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REMBRANDT VAN RIJN CHRIST PRESENTED TO THE PEOPLE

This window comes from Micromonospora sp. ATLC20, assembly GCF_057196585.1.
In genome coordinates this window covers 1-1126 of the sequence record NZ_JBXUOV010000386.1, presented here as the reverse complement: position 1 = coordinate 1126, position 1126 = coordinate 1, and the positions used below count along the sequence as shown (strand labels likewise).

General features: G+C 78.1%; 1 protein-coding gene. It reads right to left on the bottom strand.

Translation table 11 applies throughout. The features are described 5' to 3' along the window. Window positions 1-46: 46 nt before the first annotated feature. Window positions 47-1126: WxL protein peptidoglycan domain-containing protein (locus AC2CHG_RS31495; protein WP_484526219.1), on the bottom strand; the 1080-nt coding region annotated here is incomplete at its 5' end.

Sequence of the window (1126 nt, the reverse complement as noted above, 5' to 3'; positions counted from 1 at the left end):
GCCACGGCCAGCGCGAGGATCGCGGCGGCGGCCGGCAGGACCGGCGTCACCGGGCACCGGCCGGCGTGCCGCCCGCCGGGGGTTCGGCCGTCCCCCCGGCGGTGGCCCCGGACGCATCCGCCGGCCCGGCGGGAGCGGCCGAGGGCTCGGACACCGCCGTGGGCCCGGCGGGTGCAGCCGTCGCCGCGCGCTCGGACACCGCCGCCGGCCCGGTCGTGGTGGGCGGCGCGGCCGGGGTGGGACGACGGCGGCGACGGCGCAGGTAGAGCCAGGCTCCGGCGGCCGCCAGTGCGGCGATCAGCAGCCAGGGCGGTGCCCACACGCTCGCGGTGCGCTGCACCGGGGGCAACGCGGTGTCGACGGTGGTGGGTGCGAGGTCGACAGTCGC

Artist: REMBRANDT VAN RIJN Title: After CHRIST PRESENTED TO THE PEOPLE Medium: Giclee Print on Canvas Size: 25 1/8 x 30 in. Paper Type: High Quality Artist Grade 350 Gsm, Acid-free, Archival Canvas Biography: Rembrandt Van Rijn Rembrandt Harmenszoon van Rijn or Ryn, 1606?69, Dutch painter, etcher, and draftsman, b. Leiden. Rembrandt is acknowledged as the greatest master of the Dutch school. Early Life A miller's son, Rembrandt attended a Latin school and spent part of one year at the Univ. of Leiden, leaving in 1621 to study painting with a local artist, Jacob van Swanenburgh. His most valuable training was received during the six months of 1624 that he spent in the studio of Pieter Lastman in Amsterdam. Lastman's work affected Rembrandt's in his sense of composition and his frequent choice of religious and historical themes. Receptive to many influences at this time, Rembrandt sometimes reflected the dramatic chiaroscuro of Caravaggio in paintings such as The Money Changer (Berlin) or the more delicate and detailed manner of Elsheimer as in The Tribute Money (London). The Leiden Years In 1625 Rembrandt returned to Leiden, where he developed his own distinct style, using the many possibilities of the oil medium, heavily layering the paint, and experimenting with diverse techniques. He showed an unusual preference for the faces of the old and the poor from his earliest works to his latest (e.g., Two Philosophers, Melbourne). In the Leiden years he began the magnificent series of nearly 100 self-portraits that describe the continuing development of his profound self-understanding and self-awareness, as well as his stylistic growth. While in Leiden he collaborated with Jan Lievens and began to teach. He devoted much of his life to teaching, and one of his foremost pupils in Leiden was Gerard Dou. Amsterdam: Success, Bankruptcy, and a Developing Style Rembrandt moved to Amsterdam in 1632, where he became established as a portrait painter with his group portrait Anatomy Lesson of Dr. Tulp (1632; The Hague), a traditional subject to which he gave radical treatment. His commissioned portraits include those of Minister Johannes Elison and his wife (Mus. of Fine Arts, Boston) and Nicolas Ruts (Frick Coll., New York City). His position in Amsterdam was further solidified by the dowry and social connections gained by his joyous marriage to Saskia van Ulyenburgh, a burgomaster's daughter. Affluent and successful, he began to collect numerous works of art, costumes, and curiosities, always learning from the art and often using the costumes in his portraits. During this period his style acquired a new richness of color and greater plasticity of form. He incorporated the vigor, opulence, and drama of the baroque movement, best seen in The Sacrifice of Abraham (St. Petersburg) and The Blinding of Samson (1636, Frankfurt). His studio was filled with pupils, including Jacob Backer, Govaert Flinck, Ferdinand Bol, and later the gifted Carel Fabritius and Nicholas Maes. Serious financial difficulties began for Rembrandt with his purchase of an impressive house in 1639. Saskia died in 1642 after the birth of their only surviving child, Titus, who was later to become Rembrandt's favorite portrait subject. During the same year he completed his most famous group portrait, The Shooting Company of Capt. Frans Banning Cocq (Rijks Mus.) This work is traditionally called The Night Watch, although a cleaning in 1946?47 revealed a daylight setting. In this work and others instead of painting a conventional group portrait, Rembrandt made of it a crowd spectacle, sacrificing individual identities to dramatic, high-contrast lighting. During the 1640s Rembrandt developed an enduring interest in landscape. He made numerous etchings, including Three Trees and Christ Healing the Sick, executed with exceptional spontaneity and vigor, and created many works solely for his own pleasure, an unusual practice for his time. This, together with his art collecting, eventually caused financial ruin. Later Years, Late Masterworks In 1660 his housekeeper and devoted love for many years, Hendrickje Stoffels, and Titus formed a business partnership to shield the bankrupt Rembrandt from his creditors. In the last two decades of his life Rembrandt, withdrawn from society and no longer fashionable, created many of his masterpieces. These works were more concerned with human character than with outward appearance and are the foundation of his unequaled reputation. Aristotle Contemplating the Bust of Homer (1653; Metropolitan Mus.) reveals his power to elicit a mood of profound mystery and meditation. Among the other remarkable paintings of this period is Bathsheba (Louvre); two of the notable etchings are Three Crosses (1653) and Christ Presented to the People(1655). The powerful night scene The Conspiracy of the Batavians (1661; Stockholm) is the remaining fragment of his most monumental historical work. To the 1660s belong The Family Group (Brunswick), The Jewish Bride (Rijks Mus.), and The Syndics of the Cloth Guild (1662; Rijks Mus.), all of which are loosely structured, flamelike in color, and psychologically penetrating. Personal tragedy struck the master with the death of Hendrickje in 1663 and of Titus in 1668. Rembrandt lived for one more year, survived by Cornelia, his and Hendrickje's only child. Achievement The universal appeal of Rembrandt's art rests upon its profound humanity. His surpassing handling of light was recognized even when his critics considered that his subject matter was vulgar and indecorous. The prodigious output of his lifetime is known to embrace more than 600 paintings, about 300 etchings, and nearly 2,000 drawings. To each medium he gave his best effort. Used with permission. The Columbia Encyclopedia, Sixth Edition. Copyright © 2001 Columbia University Press